PARIS – At 78, Roman Polanski still has that boyish charm.
Arriving in a meeting room in Hotel Plaza Athenee, with a smile and bemused glimmer in his eyes, Roman – one of the greatest filmmakers of all time – said, “I always look young. I think it’s genetic. When I was 18, I looked 14. When I did my first film in Poland, ‘Knife in the Water,’ it was for 18 and older … they wouldn’t let me go see it.”
The director of “Chinatown,” “The Pianist,” “Rosemary’s Baby,” “Repulsion,” “The Tenant,” “Tess” and “The Ghost Writer” pointed out that he maintains a healthy lifestyle. “It doesn’t mean I don’t have a glass of wine in the evening,” he said. “I always did a lot of sports. I eat well so I think that helps. I never smoked … except cigars.”
Born in this city, Polanski has lived here in exile since 1978, when he fled the United States after being convicted for unlawful sex with a minor. In 2009, he was set to receive a lifetime achievement award at the Zurich Film Festival when Swiss police arrested him for extradition to the US. After months in prison and house arrest, the filmmaker avoided extradition. Now free to travel to Switzerland, Polanski received the award last September.
He referred to the time of his house arrest as “my sabbatical year.” It was during this period that Oscar and Golden Globe-winning actor Christoph Waltz visited him to discuss a role in “Carnage,” which the director was casting at the time.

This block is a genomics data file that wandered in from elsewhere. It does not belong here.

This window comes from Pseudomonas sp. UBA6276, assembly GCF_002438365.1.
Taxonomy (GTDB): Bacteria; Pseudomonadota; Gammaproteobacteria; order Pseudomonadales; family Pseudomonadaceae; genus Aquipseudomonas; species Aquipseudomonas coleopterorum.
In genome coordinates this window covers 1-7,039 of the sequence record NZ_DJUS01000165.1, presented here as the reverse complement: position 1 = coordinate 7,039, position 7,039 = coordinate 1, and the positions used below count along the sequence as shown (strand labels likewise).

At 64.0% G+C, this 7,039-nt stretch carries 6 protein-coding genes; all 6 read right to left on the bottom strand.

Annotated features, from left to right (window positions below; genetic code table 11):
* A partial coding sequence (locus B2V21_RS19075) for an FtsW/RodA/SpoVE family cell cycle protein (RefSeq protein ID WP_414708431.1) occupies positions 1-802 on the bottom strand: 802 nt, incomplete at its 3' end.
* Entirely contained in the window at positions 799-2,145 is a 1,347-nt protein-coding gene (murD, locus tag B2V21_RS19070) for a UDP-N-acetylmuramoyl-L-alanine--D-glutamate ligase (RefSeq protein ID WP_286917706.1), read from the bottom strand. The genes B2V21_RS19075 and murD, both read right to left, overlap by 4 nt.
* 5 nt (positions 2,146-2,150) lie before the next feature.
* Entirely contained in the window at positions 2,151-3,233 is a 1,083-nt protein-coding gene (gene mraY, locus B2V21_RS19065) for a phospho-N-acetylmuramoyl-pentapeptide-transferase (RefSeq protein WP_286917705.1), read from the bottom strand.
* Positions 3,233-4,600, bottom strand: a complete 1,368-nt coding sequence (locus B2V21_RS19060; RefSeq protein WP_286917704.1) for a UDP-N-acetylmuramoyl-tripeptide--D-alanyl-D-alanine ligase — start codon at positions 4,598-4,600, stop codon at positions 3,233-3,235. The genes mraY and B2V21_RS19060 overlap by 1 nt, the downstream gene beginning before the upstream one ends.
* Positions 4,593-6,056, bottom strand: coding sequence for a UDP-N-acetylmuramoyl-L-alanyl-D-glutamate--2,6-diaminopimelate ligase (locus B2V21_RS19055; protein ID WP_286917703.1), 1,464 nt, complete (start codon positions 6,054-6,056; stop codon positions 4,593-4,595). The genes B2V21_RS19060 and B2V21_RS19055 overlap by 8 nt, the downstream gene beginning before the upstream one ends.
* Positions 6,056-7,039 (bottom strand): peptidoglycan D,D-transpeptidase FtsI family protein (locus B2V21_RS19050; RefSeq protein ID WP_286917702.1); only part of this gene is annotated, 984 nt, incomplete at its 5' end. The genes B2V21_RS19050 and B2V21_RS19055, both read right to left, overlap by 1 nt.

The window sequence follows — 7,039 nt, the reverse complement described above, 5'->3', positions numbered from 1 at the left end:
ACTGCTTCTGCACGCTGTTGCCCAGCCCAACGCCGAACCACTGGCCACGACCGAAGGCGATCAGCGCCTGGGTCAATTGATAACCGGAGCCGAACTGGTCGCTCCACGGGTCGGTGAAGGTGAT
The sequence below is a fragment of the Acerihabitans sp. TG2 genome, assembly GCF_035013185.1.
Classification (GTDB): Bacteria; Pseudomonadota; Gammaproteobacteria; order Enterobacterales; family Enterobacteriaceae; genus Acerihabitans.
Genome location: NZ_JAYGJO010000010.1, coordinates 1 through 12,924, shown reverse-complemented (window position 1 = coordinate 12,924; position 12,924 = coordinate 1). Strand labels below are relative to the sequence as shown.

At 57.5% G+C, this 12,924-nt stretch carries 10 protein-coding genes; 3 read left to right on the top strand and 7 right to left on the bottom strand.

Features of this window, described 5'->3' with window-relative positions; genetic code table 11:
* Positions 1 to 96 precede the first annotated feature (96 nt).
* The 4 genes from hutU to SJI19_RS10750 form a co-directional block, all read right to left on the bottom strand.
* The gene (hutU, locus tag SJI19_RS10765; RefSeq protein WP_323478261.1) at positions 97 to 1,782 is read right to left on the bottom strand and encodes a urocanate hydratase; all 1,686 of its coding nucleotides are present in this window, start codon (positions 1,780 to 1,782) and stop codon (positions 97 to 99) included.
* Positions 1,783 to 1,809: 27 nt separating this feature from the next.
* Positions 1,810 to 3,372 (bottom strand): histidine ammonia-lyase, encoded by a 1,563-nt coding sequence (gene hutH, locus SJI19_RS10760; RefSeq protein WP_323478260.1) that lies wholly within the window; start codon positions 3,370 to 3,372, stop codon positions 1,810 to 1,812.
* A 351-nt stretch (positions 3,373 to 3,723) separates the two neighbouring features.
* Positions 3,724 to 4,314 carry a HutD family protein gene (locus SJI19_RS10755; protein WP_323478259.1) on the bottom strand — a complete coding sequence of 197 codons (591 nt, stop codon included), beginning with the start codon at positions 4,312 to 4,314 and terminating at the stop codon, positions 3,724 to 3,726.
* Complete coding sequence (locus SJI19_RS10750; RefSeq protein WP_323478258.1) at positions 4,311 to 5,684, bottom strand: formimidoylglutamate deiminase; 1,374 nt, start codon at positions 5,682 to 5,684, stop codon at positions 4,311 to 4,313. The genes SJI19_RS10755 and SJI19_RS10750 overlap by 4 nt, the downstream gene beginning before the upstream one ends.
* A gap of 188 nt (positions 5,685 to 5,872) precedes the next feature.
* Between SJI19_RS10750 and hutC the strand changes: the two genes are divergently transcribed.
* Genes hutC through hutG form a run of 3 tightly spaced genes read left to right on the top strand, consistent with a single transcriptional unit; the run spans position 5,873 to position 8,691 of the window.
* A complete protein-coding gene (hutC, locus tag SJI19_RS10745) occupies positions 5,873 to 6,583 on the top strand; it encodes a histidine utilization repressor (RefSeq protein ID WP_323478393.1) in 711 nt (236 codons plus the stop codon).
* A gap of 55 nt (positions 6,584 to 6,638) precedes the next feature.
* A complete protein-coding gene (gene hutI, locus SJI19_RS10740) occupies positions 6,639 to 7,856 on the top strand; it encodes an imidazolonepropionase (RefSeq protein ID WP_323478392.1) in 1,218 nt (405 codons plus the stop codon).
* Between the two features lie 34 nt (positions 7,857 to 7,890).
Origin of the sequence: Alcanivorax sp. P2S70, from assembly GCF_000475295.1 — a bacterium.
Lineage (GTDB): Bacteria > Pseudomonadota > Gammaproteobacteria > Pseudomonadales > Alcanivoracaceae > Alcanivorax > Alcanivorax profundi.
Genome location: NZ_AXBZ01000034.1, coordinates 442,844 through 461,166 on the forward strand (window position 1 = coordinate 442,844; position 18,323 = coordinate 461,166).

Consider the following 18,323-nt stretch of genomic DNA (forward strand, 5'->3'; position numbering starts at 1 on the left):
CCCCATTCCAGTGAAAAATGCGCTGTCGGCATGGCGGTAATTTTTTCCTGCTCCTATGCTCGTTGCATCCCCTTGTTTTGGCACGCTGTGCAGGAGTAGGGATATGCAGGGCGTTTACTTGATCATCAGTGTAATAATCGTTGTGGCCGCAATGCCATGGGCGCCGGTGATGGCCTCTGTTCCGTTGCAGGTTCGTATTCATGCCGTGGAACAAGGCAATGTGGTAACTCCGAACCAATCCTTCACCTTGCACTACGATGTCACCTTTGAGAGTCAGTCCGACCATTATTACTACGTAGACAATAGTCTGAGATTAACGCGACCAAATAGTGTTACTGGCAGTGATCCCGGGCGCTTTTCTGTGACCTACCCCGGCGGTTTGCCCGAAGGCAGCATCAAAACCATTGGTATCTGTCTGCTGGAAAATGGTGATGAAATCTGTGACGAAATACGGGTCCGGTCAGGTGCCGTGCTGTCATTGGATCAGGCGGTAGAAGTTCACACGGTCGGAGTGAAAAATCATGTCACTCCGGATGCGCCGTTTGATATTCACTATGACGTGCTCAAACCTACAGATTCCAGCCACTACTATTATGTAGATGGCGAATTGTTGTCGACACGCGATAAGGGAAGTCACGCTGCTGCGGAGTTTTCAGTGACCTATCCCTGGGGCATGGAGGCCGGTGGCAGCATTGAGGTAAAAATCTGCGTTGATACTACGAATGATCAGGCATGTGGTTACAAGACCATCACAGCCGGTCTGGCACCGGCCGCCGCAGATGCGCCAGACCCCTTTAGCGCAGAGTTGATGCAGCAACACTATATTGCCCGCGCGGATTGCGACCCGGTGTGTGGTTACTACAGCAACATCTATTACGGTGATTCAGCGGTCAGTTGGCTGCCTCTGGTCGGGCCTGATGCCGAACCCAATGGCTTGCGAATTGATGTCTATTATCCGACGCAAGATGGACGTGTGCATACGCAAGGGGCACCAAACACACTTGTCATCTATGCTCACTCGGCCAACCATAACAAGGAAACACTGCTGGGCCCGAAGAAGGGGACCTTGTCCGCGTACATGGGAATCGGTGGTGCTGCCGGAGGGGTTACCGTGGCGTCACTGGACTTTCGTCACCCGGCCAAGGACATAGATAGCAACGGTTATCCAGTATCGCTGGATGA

Polanski eventually cast Waltz with Jodie Foster, Kate Winslet and John C. Reilly in his adaptation of Yasmina Reza’s “God of Carnage,” winner of Olivier and Tony Awards, including best play.
Imagine the four talented actors playing two sets of well-heeled New York parents who meet for a polite discussion of their respective sons’ playground squabble.
Soon, verbal warfare erupts between the couples and between the spouses. It’s a biting, black comedy that exposes contradictions and prejudices while a signature purse, a mobile phone and flowers from a vase are tossed about amid the heated arguments.
“What attracted me to the play was mainly the fun that I had watching it,” Polanski said. “I see it as a kind of criticism or satire on conventional middle class values … its hypocrisy and smiles, niceties and political correctness.”
Winner of a Golden Globe best director award for “Chinatown,” Polanski bantered, “I can tell you I will be really sorry, but I won’t be able to attend when you give me (a Golden Globe) for this (“Carnage”). So you better think of another candidate.”
You kept the film close to the play and you did not “open it up,” which worked.
When you adapt a play, you don’t do what they call “break it up” or “take it out.” It always looks phony when films adapted from plays suddenly take you for a couple of minutes to the street … I don’t understand why there’s such a fear of doing something in a confined space. To me, it’s very attractive.